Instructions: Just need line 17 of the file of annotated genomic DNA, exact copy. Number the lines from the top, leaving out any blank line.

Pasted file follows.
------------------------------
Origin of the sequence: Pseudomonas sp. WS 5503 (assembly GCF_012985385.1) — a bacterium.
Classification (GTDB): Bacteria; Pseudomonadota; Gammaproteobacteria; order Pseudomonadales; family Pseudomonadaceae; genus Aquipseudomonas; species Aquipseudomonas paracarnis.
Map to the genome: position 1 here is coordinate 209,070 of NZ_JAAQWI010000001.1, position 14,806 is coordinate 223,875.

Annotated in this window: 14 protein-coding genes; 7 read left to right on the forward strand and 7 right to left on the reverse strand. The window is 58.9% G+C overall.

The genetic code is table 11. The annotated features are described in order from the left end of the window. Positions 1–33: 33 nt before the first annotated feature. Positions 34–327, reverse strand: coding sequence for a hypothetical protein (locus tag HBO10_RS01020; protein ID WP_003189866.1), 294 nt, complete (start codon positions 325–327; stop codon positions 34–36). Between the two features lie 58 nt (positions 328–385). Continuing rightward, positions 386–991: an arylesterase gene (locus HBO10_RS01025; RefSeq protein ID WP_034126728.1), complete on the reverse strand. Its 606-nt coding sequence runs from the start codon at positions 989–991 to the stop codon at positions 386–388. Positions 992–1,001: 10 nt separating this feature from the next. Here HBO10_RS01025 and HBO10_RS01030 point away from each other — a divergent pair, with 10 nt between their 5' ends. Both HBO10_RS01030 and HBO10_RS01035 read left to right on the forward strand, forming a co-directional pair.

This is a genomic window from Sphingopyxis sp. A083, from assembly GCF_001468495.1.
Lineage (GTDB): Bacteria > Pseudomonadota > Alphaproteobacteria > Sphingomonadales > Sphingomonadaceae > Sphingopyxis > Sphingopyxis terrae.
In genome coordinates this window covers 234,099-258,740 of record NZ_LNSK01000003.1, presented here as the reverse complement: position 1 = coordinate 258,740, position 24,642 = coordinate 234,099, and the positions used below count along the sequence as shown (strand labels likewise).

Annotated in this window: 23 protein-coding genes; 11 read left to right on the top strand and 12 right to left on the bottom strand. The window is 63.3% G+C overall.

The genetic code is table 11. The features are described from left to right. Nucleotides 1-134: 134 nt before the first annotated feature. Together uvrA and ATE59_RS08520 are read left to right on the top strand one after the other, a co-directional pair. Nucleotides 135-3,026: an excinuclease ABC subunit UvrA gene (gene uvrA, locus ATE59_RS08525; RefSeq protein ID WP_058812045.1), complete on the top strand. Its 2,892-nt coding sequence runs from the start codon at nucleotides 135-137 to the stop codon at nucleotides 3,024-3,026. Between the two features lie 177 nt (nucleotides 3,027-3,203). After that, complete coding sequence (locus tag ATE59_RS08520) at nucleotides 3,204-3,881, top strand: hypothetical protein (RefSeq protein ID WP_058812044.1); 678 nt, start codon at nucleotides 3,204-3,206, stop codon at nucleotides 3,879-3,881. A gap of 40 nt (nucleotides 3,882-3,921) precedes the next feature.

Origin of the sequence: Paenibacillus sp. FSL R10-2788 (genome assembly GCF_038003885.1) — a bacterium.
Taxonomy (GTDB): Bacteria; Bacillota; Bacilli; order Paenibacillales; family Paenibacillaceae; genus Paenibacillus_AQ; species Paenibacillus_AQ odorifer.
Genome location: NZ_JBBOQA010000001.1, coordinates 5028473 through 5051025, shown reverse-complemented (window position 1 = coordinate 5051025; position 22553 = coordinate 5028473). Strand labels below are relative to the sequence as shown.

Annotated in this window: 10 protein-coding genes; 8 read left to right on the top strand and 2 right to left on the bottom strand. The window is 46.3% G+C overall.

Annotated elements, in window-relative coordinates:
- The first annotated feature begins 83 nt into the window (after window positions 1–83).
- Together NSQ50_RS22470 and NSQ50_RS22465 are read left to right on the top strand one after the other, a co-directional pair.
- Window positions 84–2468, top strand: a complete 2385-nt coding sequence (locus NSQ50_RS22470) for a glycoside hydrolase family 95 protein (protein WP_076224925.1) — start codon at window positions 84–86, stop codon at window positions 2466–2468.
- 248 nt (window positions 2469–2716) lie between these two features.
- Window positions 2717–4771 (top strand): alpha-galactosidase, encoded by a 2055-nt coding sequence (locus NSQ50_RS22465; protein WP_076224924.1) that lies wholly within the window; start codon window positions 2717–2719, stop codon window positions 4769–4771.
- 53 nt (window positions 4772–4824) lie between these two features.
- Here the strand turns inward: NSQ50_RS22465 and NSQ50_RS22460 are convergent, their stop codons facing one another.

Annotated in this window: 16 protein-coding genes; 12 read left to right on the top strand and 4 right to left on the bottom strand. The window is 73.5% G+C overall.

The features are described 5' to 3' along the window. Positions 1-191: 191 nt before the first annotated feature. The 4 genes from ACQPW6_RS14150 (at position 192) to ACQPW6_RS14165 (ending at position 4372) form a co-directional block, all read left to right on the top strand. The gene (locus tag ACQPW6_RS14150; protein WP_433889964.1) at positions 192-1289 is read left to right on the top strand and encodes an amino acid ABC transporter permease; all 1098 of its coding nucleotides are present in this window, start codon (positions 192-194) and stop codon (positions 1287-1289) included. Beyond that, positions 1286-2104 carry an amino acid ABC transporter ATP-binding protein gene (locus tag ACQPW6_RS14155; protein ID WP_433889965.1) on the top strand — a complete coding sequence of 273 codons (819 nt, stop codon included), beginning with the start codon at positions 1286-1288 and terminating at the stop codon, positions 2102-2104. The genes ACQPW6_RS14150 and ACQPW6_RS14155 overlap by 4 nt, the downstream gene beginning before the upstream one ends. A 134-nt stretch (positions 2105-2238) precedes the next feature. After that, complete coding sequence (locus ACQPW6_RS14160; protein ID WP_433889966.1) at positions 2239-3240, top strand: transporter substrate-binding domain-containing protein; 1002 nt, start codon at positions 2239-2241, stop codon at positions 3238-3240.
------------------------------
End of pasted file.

- Together NSQ50_RS22470 and NSQ50_RS22465 are read left to right on the top strand one after the other, a co-directional pair.